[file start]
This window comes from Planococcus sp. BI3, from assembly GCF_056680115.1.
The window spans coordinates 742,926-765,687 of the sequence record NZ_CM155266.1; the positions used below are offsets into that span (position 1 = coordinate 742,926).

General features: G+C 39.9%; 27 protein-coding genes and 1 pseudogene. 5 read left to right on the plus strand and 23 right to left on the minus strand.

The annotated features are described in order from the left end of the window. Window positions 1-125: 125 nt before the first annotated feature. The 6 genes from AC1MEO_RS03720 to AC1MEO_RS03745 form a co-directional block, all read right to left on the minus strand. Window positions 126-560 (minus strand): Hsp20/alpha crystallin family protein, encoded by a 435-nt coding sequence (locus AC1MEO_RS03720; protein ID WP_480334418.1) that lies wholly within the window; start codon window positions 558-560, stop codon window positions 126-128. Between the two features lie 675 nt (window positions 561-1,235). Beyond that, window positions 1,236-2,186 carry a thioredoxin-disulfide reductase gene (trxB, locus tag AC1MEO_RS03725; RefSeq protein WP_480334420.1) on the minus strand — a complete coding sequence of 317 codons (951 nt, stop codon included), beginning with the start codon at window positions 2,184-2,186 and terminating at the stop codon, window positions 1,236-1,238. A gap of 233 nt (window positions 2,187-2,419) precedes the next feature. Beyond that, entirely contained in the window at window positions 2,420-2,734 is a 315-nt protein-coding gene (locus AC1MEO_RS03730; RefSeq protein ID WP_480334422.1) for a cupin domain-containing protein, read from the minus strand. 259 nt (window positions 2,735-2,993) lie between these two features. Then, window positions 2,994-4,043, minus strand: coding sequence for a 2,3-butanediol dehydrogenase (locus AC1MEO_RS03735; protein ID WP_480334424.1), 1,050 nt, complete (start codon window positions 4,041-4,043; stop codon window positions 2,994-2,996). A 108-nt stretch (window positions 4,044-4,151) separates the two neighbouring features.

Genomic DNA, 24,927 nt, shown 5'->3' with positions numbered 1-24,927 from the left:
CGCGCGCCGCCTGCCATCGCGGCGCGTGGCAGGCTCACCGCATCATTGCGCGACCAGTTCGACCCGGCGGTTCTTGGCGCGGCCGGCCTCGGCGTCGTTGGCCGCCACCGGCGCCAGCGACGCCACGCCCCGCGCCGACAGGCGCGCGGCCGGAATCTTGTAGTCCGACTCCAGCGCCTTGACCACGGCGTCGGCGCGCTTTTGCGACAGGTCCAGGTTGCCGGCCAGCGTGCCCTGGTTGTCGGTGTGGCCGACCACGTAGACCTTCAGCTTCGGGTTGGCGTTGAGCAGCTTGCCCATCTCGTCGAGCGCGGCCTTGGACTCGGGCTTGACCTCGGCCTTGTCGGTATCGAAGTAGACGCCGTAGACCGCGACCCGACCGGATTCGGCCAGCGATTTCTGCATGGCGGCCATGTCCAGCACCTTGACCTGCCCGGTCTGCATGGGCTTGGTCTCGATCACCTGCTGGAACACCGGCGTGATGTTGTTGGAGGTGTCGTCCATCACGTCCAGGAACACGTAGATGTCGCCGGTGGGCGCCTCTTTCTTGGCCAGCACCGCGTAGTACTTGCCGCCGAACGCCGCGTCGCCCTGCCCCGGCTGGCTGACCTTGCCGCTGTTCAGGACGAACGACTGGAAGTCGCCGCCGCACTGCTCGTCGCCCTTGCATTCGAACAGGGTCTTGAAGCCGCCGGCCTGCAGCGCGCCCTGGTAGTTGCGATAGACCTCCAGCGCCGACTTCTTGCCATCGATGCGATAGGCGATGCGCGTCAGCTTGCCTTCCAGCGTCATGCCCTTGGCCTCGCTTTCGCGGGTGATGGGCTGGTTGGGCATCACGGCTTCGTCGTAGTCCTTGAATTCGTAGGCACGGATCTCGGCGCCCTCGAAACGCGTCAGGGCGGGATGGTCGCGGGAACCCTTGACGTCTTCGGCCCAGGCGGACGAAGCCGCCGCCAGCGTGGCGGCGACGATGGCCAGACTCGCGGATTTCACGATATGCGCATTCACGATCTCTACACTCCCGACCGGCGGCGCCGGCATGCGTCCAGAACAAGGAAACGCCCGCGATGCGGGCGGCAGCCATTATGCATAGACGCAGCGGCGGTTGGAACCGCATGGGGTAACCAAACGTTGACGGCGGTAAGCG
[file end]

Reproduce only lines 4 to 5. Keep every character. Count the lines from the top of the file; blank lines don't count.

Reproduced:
The annotated features are described in order from the left end of the window. Window positions 1-125: 125 nt before the first annotated feature. The 6 genes from AC1MEO_RS03720 to AC1MEO_RS03745 form a co-directional block, all read right to left on the minus strand. Window positions 126-560 (minus strand): Hsp20/alpha crystallin family protein, encoded by a 435-nt coding sequence (locus AC1MEO_RS03720; protein ID WP_480334418.1) that lies wholly within the window; start codon window positions 558-560, stop codon window positions 126-128. Between the two features lie 675 nt (window positions 561-1,235). Beyond that, window positions 1,236-2,186 carry a thioredoxin-disulfide reductase gene (trxB, locus tag AC1MEO_RS03725; RefSeq protein WP_480334420.1) on the minus strand — a complete coding sequence of 317 codons (951 nt, stop codon included), beginning with the start codon at window positions 2,184-2,186 and terminating at the stop codon, window positions 1,236-1,238. A gap of 233 nt (window positions 2,187-2,419) precedes the next feature. Beyond that, entirely contained in the window at window positions 2,420-2,734 is a 315-nt protein-coding gene (locus AC1MEO_RS03730; RefSeq protein ID WP_480334422.1) for a cupin domain-containing protein, read from the minus strand. 259 nt (window positions 2,735-2,993) lie between these two features. Then, window positions 2,994-4,043, minus strand: coding sequence for a 2,3-butanediol dehydrogenase (locus AC1MEO_RS03735; protein ID WP_480334424.1), 1,050 nt, complete (start codon window positions 4,041-4,043; stop codon window positions 2,994-2,996). A 108-nt stretch (window positions 4,044-4,151) separates the two neighbouring features.

Genomic DNA, 24,927 nt, shown 5'->3' with positions numbered 1-24,927 from the left: